Kent Family History
Sadly the Birchington Family History Society is closing at the end of 2019.
Are you interested in what you might discover about your family history?
Would you like to learn how to go about it?
Or do you have an established interest in family history?
Come and meet us!
We are the local branch of the Kent Family History Society, covering most of Kent. Many of us do not have Kentish ancestors, but just like family history! We meet most 3rd Wednesdays of the month in the Village Centre, Birchington, at 7 for 7.30 p.m., with speakers on family history and related subjects, usually illustrated. Many of the speakers are established names, with books and appearances on TV to their credit. Our members receive a quarterly journal and attend all meetings for free, whilst members of the public are welcome to attend for £2 a time. We also provide a Members’ Help Desk for family history advice and a selection of other societies’ family history journals.
16 January –Our family at war
20 February -Hospitals-their records and how to find them
Lady Mary Teviot
20 March -The Huguenots (The 16th & 17th century Protestant refugees from France & the Low Countries)
17 April -Every-day life in medieval London
15 May –Annual General Meeting, followed by members’ talks (to be advised)
19 June -Lord Cardigan (The notorious leader of the Charge of the Light Brigade in the Crimea)
17 July -The founding of the R.A.F. and the early days of Biggin Hill
August -no meeting-possible excursion (to be advised)
18 September- Death & taxes: understanding the death duty registers
16 October-The life & times of Edith Cavell (The nurse shot by the Germans in 1915 for assisting Allied prisoners to escape)
20 November -Electoral records and poll books
Report from Thanet Branch Kent Family History Society for November 2019
Else Churchill spoke on electoral records and poll books. Before the 1832 Reform Act, the franchise was not only very restricted, but varied enormously between constituencies- generally just freemen in boroughs and property owners or substantial tenants for the counties. The limited reform of 1832 was followed by further Acts in 1867 and 1884 which extended the vote to male householders. This was followed by Acts in 1918, giving the vote to all men over 21 and women over 30, and in 1928 to all women.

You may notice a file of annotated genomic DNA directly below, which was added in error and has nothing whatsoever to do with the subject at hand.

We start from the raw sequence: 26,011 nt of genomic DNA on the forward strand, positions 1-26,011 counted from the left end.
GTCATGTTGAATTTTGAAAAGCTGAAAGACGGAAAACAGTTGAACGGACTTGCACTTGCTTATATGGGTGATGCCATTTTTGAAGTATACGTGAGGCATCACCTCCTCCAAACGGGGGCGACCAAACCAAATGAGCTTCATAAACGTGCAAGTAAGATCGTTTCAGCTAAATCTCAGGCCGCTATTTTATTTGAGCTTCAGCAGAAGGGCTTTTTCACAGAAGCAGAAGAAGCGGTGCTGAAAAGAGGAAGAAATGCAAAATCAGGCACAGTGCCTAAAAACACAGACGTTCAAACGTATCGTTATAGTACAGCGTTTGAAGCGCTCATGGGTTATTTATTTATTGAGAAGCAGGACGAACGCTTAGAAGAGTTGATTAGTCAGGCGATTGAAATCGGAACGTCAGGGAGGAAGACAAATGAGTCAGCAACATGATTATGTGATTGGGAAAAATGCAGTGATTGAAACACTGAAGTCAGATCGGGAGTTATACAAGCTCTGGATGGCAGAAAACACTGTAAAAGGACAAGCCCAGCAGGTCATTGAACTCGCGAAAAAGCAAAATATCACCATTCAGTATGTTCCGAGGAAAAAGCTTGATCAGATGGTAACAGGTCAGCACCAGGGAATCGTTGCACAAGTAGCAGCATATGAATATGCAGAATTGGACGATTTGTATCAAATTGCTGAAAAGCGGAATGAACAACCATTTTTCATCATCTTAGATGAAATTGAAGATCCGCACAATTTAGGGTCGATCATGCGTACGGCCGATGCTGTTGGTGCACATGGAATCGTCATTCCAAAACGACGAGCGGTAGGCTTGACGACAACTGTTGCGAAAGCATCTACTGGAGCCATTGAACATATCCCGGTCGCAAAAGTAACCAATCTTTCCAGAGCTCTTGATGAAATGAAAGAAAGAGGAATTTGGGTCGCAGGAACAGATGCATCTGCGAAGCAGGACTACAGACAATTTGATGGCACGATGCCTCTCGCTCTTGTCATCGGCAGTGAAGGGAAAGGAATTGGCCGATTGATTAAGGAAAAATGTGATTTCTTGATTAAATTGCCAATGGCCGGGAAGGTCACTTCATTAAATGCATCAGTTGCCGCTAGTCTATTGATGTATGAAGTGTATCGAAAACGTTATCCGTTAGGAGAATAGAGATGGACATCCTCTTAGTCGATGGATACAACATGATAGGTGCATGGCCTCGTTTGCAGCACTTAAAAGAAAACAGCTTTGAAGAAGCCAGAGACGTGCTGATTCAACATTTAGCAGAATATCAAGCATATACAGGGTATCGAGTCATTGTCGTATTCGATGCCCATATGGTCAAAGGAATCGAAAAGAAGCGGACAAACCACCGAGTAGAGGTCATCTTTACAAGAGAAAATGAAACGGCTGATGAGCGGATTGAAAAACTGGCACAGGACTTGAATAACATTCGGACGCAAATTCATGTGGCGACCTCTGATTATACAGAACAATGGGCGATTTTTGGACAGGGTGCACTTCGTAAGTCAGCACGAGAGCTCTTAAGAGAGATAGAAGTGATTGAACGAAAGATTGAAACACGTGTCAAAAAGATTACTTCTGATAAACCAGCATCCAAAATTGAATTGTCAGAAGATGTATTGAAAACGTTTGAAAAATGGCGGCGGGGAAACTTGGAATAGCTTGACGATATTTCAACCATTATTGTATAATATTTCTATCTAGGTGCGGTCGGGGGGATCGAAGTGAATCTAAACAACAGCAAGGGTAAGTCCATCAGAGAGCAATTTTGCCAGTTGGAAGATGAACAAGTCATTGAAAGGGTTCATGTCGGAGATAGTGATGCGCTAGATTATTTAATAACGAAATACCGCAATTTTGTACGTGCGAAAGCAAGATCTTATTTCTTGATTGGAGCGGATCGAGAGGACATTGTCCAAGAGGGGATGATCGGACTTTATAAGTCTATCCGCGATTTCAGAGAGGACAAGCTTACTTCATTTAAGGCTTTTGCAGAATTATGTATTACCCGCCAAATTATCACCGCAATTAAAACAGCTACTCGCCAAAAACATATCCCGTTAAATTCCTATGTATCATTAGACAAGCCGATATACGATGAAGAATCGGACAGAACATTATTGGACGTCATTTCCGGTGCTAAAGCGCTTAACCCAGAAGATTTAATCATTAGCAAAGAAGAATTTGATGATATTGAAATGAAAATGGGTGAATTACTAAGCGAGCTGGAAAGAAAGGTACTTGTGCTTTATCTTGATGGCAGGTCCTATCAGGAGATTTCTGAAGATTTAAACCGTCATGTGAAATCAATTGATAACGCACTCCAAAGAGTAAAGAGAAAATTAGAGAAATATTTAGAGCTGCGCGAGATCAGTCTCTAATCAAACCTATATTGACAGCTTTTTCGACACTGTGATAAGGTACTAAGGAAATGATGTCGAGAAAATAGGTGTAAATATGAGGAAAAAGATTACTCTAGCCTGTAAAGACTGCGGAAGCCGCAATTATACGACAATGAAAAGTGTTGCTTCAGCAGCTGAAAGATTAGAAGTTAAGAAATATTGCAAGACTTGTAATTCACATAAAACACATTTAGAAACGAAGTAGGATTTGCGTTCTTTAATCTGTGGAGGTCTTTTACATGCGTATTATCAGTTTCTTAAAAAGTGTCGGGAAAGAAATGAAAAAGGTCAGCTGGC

Secret ballots were only introduced in 1870. A 1696 Act required poll books to be kept and published, showing who had voted and for whom. Unfortunately it did not stop intimidation of voters as intended! Many such books survive and can be an invaluable source for finding ancestors up to 1868. Whilst they do not give relationships, they may give occupations, as well as parishes or, later, addresses, and qualification to vote. As well as poll books, electoral rolls, kept from 1832 can be very useful. Else recommended the Gibson Guides for more information. Electoral rolls are in local record offices. Some poll books and electoral registers and Absent Voter lists for 1918 servicemen have been digitised and indexed.
Sadly, except for the members only Christmas party, this was the last meeting of the Thanet Branch. Ten years ago we had a larger and younger membership, with fourteen people on the Committee or otherwise assisting - today simply a committee of six, with a number of us struggling with serious health issues. The Canterbury and Deal branches of K.F.H.S. continue, and full details of their meetings can be found on the K.F.H.S. website.
11 December -Members’ Christmas Party
Kent Family History Society, Thanet Branch - Farewell Christmas Party December 2019
Thanet Branch had its Members’ Christmas Party at the Village Centre as the last meeting before closure. 24 members enjoyed a buffet and raffle, paid for from previous raffle profits. Quizzes were kindly provided by Ann Lucas and Janet and John Robinson. The Branch Chairman advised that, sadly, branch membership numbers had declined and the average age increased in recent years, leading to more and more work falling on a similarly reduced and ageing Committee. He recalled the branch’s many good times, with many memorable talks and trips. Absent friends were also remembered, and thanks given to present and previous members of the Committee and others, who had put so much effort into the branch. For the future, members were encouraged to attend the neighbouring branches in Canterbury and Deal. Full details of their programmes - which are also open to non-members - can be found on the Society’s website.